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Modified Pre-design Instructions


Academic year: 2021

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Modified Pre-design


State of Washington

Office of Financial Management


To accommodate persons with disabilities, this document is available in alternate formats by calling the Office of Financial Management at 360-902-0555. TTY/TDD users should contact OFM via

the Washington Relay Service at 711 or 1-800-833-6388.






Introduction to the Modified Pre-Design ... 2

1.1 Purpose ... 2

1.2 Preparing to Complete a Modified Pre-Design ... 2

Business Need and Facilities Alternatives ... 2

Workplace Strategy ... 2

1.3 Modified Pre-Design Review Process ... 3

Modified Pre-Design Tools ... 4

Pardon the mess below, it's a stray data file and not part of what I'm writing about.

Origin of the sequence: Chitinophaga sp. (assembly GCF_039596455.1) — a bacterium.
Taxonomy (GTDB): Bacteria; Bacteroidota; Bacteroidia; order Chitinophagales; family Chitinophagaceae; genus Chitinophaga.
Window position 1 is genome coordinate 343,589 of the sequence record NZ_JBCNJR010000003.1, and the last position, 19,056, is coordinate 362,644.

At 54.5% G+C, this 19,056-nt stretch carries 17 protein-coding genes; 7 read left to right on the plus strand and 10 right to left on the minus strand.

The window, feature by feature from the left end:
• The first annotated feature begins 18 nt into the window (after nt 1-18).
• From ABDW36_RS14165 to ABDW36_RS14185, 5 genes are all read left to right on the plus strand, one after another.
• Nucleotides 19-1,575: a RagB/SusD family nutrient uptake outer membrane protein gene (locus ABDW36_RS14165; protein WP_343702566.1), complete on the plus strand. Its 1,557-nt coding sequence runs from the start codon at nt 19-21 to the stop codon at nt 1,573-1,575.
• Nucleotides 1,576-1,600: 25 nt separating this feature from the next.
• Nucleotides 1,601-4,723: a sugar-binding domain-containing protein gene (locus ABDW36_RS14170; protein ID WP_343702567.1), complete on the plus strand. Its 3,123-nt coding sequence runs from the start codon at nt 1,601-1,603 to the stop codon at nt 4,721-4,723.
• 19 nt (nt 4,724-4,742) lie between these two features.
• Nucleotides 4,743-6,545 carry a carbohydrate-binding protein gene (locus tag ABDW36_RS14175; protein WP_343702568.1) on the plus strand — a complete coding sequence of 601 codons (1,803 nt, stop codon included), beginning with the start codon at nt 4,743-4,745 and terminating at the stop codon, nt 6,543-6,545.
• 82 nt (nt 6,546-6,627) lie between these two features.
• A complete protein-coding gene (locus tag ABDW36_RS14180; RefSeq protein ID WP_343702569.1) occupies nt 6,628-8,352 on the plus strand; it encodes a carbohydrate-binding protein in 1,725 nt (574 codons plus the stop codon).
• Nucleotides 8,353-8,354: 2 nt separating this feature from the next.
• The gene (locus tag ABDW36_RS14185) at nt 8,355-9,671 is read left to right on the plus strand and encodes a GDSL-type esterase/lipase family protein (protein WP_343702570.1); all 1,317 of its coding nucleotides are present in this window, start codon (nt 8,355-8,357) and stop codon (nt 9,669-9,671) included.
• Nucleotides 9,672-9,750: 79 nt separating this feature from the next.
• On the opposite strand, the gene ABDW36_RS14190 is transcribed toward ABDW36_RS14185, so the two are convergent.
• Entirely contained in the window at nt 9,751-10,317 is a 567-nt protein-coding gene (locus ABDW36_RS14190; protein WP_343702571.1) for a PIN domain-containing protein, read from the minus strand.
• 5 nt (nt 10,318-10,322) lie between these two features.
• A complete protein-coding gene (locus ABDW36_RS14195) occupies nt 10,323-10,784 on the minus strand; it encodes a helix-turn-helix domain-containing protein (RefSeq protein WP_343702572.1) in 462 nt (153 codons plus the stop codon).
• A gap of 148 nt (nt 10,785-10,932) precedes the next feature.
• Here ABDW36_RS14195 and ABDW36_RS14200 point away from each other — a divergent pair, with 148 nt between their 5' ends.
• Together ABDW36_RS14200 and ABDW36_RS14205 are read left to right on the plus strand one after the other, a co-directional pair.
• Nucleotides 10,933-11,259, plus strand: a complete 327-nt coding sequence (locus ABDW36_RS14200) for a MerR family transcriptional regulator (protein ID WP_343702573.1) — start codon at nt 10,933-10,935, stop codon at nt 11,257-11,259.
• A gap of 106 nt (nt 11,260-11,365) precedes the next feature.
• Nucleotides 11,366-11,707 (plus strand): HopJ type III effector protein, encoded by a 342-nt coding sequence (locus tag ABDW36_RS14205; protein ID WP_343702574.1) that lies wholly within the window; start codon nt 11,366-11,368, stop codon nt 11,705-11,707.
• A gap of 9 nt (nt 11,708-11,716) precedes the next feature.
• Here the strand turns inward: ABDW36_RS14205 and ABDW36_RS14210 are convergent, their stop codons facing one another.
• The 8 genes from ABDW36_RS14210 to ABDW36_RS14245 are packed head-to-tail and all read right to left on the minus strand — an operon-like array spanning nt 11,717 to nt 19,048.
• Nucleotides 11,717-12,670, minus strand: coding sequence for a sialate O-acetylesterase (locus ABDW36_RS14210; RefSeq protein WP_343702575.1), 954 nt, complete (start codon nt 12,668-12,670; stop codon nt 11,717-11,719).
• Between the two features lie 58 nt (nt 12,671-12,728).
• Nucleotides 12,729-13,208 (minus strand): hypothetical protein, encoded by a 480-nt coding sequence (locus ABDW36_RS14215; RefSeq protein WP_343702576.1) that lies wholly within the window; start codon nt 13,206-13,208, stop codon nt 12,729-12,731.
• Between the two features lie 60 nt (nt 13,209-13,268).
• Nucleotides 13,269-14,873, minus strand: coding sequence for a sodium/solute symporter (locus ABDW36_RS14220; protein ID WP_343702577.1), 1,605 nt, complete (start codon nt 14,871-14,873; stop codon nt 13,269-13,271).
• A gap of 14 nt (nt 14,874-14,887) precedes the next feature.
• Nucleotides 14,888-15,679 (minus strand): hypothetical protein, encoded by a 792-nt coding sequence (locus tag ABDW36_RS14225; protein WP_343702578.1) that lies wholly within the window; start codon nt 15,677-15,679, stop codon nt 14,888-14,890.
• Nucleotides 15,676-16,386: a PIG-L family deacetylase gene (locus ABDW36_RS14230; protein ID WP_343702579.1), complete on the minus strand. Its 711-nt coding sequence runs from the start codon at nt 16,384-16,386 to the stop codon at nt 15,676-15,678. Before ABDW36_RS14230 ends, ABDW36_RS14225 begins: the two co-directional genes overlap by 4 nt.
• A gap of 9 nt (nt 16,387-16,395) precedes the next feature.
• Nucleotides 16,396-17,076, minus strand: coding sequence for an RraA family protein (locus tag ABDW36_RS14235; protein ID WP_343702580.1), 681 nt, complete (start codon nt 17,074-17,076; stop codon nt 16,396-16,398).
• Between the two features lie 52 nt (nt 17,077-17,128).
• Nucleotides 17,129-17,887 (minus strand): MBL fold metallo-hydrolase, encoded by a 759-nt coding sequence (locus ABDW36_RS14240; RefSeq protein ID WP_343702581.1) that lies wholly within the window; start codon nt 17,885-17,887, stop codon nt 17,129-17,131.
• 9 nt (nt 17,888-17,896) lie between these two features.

2.1 Overview ... 4

2.2 Modified Pre-Design Form ... 4

Section One − Project Summary ... 4

Section Two − Project Request and Business Need ... 5

Section Three − Financial Information ... 5

Section Four − Alternatives Considered ... 6

Section Five − Authorization ... 6

2.3 Space Planning Data Sheet ... 6

Project Summary ... 6

Workspaces and Users ... 6

Conference, Training and Collaboration Space ... 7

Storage, Files and Workrooms ... 7

Other Office Support Areas ... 7

Program Specific Aras ... 8

Warehouse and Special Equipment ... 8

Location and Site Requirements ... 8

2.4 Life-Cycle Cost Model ... 9














Facilities owned and leased by state agencies represent a significant financial investment by the citizens of Washington. To manage this investment by using state facilities to their fullest potential before acquiring new facilities whenever possible, the Office of Financial Management (OFM) is required to establish and maintain a process for the approval of new space.